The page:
Wits to open doors for learning, to engage protesting students

Spokesperson Shirona Patel says the institution is still open to talks with protesting students.

FILE: #FeesMustFall supporters hurl rocks at campus security standing at the Great Hall on Wits University's main campus on 11 October 2016. Picture: Reinart Toerien/EWN.

JOHANNESBURG - Wits University says it will open its doors for learning this morning, saying the academic program yesterday went smoothly without disruptions from protesting students.

The institution resumed academic activity this past Monday following weeks of #FeesMustFall protests.

On Monday, protesting students disrupted classes leading to arrests and later running battles ensued with police firing stun grenades and rubber bullets at protesters to disperse them.

Yesterday, eight arrested students were released on a warning and will be appearing again in court next month.

The university says the majority of classes continued yesterday across all campuses without disruption and with better attendance than on Tuesday.

The university announced it's extended the academic calendar by two weeks and says the examination timetable revised and graduations for this year rescheduled.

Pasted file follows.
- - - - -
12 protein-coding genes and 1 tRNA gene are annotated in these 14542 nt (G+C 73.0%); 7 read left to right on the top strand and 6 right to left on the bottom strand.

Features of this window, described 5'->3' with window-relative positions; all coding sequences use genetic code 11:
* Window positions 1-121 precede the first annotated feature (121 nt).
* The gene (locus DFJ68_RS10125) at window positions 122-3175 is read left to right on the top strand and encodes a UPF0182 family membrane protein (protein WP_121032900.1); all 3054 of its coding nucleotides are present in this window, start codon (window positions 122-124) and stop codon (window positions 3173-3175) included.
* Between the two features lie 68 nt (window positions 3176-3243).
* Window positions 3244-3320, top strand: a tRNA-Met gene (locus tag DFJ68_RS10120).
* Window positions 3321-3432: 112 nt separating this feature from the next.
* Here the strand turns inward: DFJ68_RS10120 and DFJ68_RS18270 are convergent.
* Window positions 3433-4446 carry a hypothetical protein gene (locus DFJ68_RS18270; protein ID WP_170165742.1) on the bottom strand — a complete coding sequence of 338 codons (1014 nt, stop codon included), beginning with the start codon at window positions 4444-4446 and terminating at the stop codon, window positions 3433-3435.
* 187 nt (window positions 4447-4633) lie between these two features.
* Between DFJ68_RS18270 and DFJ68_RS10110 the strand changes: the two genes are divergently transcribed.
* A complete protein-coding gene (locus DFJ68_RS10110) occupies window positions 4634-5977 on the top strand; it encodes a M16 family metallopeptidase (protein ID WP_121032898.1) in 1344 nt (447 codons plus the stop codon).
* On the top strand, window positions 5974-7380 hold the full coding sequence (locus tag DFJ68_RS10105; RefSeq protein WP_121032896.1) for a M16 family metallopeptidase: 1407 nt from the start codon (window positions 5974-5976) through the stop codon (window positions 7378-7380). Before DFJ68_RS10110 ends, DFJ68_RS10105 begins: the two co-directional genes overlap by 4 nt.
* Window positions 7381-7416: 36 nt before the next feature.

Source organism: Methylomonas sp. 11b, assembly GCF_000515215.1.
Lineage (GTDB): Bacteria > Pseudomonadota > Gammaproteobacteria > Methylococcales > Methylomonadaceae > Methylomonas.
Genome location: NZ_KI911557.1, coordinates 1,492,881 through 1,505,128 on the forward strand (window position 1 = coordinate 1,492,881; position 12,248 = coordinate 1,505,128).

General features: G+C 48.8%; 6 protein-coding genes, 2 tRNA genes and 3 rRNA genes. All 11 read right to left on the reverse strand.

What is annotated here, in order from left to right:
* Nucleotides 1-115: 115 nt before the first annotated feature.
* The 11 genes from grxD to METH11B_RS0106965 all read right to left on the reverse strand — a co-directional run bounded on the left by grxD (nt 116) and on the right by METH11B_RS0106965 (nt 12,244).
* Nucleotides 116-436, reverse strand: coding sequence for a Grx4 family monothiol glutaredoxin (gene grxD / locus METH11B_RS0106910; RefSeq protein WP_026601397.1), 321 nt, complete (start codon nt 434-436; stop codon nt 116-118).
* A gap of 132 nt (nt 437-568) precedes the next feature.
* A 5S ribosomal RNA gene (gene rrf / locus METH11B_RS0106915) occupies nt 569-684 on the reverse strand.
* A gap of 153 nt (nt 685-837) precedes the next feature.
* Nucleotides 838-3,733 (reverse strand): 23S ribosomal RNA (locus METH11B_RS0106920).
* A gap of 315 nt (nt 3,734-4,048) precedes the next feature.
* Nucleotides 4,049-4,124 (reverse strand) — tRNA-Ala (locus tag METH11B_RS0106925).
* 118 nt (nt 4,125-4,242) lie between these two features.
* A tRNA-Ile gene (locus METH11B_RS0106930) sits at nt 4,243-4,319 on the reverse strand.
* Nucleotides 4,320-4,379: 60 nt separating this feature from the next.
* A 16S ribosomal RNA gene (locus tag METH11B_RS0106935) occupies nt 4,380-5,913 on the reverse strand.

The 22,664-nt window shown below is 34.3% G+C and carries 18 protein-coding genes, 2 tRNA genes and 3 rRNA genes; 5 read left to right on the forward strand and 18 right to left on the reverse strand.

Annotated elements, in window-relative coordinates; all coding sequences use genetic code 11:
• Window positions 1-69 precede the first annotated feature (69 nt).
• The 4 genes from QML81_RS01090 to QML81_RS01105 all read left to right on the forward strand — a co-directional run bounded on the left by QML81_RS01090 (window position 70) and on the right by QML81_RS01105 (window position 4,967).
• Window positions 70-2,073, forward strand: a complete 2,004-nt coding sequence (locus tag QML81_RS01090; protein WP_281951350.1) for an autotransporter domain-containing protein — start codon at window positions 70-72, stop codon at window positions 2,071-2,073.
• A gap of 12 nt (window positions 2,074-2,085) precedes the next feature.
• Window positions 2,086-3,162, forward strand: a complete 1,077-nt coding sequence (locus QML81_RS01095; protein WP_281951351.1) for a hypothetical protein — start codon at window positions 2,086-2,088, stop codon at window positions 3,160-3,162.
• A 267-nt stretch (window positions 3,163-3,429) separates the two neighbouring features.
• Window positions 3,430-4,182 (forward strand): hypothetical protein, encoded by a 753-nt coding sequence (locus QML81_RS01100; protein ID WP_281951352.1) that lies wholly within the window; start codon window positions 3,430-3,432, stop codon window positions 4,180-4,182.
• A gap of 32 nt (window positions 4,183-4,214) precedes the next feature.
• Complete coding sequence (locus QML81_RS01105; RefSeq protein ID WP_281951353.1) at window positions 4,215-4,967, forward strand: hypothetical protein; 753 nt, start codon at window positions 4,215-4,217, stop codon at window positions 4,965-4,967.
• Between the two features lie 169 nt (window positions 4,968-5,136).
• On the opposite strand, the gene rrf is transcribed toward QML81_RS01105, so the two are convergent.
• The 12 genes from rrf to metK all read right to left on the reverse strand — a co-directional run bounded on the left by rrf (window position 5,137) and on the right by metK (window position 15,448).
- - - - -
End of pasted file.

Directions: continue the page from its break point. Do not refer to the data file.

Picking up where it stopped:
Spokesperson Shirona Patel says the institution is still open for talks with protesting students.

"We're opening to engage with students from all societies and mediators to try and find a negotiated settlement. We're open to an imbizo."

She says the institution has pledged to support students in their quest for free, quality higher education.

WATCH: Classes & clashes continue at Wits

CALLS FOR ROBUST DEBATE

The South African Council of Churches (SACC) and an independent organisation comprising concerned parents are calling on government to show a sense of urgency when dealing with crises at universities.

The SACC and the Higher Education Parents Dialogue made presentations to Higher Education Minister Blade Nzimande yesterday.

They appeared before a Parliamentary portfolio committee

The Higher Education Parents Dialogue has warned Parliament that unless the state takes clear action with regards to protests and delays on campuses, various spheres of government will be undermined.

"The view in some circles, we were told straight to our faces, that you are busy protesting these colonialist institutions. Our view is to let this whole thing collapse."

Representatives of the organisation and clerics were among the stakeholders who appeared before the portfolio committee.

The group has been working with vice-chancellors, students and government in an attempt to facilitate a peaceful resolution.

It is calling for the support of the private sector as well as effective political leadership.